The S&P 500 is only 2% away from making a new, all-time high, and its PE ratio today of 19.3 (according to Bloomberg) is about 15% above its 55-yr average. The Fed has been taking extraordinary measures to ensure that the economy has plenty of liquidity, and has targeted extremely low short-term interest rates for over 7 years. Taking these facts into consideration, you could be forgiven for thinking that super-easy monetary policy and low interest rates have created another bubble in the price of risk assets.
There is no shortage of pundits, economists, and investors who are worried that the Fed has blown an asset-price bubble that is ready to pop. I’m among the minority who have been arguing—for many years—that this is the wrong way to look at things. I don’t see the Fed as the aggressor; I think the Fed is more a follower. The Fed hasn’t driven yields to absurdly low levels, the Fed has merely responded to a market that has been deeply risk averse and generally pessimistic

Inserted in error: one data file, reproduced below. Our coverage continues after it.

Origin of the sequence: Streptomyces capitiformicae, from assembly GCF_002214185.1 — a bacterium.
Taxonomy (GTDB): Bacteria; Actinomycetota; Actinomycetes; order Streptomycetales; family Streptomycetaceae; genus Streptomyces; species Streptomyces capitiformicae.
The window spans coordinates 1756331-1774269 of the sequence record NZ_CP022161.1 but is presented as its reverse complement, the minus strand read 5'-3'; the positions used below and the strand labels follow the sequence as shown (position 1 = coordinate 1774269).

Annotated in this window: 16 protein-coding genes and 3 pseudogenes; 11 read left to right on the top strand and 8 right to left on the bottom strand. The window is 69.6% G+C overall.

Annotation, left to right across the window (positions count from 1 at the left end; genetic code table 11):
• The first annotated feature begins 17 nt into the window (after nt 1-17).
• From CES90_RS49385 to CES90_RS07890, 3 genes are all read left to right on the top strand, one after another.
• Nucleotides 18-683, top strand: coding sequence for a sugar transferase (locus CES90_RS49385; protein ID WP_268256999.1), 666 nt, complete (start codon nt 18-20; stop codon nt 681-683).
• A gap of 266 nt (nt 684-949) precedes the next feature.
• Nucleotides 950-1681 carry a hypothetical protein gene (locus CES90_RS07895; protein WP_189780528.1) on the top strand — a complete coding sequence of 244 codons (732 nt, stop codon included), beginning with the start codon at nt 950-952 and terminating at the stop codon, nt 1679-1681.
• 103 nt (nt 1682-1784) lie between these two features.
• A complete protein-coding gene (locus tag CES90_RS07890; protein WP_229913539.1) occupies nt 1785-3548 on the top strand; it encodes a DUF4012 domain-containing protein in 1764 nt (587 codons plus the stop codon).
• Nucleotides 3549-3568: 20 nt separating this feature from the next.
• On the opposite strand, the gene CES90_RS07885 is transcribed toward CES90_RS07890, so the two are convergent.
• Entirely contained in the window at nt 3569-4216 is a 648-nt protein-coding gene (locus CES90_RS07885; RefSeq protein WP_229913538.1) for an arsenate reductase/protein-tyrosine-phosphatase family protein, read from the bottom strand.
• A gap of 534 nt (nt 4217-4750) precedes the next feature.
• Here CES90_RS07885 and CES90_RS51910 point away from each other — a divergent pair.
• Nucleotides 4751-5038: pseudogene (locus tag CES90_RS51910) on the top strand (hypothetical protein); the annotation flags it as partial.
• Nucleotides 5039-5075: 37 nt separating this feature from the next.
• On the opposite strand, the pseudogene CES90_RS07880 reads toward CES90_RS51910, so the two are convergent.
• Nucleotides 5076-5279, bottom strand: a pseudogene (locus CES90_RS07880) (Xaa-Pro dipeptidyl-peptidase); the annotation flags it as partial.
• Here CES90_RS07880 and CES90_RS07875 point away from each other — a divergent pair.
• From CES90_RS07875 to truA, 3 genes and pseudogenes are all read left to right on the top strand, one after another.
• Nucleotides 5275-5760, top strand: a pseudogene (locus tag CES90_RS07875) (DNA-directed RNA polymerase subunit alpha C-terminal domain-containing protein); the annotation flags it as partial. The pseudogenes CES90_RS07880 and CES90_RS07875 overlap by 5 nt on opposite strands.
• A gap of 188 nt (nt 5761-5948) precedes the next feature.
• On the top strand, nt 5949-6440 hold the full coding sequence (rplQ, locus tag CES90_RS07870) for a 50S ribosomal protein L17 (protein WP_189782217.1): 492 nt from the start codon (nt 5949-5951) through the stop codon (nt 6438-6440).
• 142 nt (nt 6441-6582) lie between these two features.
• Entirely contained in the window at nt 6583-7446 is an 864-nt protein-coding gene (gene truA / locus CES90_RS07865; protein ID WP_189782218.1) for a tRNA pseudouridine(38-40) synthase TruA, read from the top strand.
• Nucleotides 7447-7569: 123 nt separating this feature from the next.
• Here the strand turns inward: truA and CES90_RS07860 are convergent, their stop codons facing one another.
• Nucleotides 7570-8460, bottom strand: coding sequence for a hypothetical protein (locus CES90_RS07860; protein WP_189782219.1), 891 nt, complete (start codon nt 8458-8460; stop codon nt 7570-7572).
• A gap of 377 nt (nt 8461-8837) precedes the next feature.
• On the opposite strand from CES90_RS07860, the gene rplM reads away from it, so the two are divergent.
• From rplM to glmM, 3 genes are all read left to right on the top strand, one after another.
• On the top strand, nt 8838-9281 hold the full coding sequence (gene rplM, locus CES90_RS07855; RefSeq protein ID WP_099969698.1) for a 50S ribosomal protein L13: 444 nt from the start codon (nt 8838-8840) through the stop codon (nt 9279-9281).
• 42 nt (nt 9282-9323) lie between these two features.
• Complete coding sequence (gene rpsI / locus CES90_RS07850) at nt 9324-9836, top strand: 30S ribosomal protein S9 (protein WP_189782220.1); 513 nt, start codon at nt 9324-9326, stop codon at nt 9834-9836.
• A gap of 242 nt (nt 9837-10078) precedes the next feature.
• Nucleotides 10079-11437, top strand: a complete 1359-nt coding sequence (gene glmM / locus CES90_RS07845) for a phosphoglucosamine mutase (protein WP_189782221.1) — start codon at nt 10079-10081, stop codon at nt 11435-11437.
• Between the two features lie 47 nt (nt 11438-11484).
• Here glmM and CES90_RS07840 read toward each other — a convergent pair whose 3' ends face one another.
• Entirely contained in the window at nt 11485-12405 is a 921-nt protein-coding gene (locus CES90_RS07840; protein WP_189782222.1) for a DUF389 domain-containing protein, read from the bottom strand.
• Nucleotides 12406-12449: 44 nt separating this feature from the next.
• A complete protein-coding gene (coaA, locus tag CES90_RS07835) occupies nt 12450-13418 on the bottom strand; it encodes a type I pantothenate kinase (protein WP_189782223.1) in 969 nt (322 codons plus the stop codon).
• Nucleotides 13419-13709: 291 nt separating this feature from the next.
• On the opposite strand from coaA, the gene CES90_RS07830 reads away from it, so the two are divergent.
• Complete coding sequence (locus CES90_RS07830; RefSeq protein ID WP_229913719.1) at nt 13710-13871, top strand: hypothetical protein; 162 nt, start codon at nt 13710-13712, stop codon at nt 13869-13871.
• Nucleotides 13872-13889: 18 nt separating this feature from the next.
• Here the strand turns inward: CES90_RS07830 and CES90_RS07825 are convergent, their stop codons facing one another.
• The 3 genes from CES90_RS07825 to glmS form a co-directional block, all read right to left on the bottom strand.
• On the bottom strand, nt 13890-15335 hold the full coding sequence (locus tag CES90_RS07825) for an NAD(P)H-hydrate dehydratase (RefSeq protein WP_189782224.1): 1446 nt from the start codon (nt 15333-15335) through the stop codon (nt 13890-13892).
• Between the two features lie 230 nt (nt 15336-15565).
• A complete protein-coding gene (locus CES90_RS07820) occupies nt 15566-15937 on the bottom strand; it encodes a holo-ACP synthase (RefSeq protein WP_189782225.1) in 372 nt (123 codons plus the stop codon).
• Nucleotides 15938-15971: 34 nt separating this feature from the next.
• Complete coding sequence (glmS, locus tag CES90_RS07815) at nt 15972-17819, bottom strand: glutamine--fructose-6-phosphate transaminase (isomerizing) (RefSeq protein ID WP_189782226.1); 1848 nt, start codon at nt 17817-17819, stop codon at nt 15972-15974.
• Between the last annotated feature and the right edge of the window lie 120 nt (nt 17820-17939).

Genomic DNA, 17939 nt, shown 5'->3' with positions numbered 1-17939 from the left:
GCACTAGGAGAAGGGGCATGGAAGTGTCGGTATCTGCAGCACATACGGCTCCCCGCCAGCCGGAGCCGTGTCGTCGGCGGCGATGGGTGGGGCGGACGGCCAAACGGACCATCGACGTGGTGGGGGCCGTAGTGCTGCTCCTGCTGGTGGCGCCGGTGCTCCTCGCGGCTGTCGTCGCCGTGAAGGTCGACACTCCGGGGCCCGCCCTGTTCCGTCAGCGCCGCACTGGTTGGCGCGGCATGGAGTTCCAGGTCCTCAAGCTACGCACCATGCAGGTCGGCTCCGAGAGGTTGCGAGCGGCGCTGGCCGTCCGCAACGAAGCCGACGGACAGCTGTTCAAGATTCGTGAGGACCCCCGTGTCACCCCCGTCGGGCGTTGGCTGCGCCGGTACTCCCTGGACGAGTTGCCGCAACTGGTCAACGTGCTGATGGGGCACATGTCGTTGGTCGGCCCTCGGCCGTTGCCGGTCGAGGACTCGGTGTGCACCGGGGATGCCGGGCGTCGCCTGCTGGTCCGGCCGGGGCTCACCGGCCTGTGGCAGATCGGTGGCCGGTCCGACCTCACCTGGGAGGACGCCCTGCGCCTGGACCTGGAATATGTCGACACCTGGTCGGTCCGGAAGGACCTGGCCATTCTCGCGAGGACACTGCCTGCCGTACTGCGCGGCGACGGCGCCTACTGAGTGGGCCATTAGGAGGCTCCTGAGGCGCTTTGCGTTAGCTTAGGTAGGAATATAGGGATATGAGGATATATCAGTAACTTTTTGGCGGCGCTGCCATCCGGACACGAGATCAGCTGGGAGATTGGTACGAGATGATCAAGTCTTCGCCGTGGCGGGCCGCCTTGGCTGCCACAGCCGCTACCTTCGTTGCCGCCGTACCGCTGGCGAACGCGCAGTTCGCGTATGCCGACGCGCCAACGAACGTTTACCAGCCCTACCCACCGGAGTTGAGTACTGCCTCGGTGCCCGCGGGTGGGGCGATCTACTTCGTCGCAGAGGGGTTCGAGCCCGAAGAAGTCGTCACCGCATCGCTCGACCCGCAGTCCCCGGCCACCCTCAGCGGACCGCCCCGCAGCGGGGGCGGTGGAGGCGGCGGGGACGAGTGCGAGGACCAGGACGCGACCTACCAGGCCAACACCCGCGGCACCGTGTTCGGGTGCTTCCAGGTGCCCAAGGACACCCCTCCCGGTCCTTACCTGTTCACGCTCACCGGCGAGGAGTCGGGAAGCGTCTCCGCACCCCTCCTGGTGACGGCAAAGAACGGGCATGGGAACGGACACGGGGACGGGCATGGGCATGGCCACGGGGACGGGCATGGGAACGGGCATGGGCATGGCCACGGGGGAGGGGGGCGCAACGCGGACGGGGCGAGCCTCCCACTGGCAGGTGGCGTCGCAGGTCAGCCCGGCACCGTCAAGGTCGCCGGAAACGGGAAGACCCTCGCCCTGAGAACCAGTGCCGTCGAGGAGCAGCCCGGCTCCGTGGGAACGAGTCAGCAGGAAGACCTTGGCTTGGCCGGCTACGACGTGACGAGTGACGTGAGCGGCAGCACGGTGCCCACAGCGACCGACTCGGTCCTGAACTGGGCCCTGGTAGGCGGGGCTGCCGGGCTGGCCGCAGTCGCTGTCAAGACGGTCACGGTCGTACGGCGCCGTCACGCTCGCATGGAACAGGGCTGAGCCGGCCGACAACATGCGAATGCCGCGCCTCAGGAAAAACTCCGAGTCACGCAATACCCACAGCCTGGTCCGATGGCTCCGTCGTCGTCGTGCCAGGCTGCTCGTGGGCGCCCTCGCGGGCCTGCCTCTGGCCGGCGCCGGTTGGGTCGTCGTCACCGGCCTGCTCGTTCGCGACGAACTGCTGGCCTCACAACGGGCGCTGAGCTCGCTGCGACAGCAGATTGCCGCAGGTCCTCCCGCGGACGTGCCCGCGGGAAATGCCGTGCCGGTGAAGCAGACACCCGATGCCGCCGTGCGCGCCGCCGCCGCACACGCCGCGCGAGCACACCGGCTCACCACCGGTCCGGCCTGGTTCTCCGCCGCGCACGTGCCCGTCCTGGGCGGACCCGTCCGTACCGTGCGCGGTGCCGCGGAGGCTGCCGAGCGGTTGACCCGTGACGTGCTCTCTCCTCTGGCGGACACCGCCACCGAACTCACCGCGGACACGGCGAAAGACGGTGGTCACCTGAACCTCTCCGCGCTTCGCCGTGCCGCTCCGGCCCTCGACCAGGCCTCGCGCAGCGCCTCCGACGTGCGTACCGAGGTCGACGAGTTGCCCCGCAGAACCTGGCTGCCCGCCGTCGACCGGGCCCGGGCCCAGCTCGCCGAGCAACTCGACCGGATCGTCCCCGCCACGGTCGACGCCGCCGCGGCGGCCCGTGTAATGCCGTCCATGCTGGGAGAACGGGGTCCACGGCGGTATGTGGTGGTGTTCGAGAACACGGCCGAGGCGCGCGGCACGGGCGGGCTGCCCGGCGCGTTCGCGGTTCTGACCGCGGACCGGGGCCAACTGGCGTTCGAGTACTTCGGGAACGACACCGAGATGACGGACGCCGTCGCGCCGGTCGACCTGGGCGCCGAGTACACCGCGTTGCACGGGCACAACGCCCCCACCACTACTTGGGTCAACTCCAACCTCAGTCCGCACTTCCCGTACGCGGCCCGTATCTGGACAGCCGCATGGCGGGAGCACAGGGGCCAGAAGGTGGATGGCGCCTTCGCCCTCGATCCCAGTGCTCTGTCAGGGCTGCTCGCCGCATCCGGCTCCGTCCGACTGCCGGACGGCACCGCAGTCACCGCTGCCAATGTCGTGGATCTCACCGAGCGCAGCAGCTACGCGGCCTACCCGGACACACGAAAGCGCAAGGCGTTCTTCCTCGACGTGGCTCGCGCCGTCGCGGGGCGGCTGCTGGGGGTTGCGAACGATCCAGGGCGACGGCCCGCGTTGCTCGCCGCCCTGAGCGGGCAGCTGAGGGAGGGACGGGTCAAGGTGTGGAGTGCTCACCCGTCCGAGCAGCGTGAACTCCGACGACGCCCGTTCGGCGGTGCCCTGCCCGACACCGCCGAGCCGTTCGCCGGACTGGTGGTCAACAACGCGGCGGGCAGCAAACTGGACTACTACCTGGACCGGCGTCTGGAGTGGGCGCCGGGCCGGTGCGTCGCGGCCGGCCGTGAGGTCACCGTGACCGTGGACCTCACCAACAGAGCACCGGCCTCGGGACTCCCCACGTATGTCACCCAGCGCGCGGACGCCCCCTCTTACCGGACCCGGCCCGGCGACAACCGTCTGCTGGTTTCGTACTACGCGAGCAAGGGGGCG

Larry Edelson say’s it’s a topic that no one likes to talk about. Yet I’ve studied the history and cycles of war in detail, and I do not like what I see happening now in the least bit.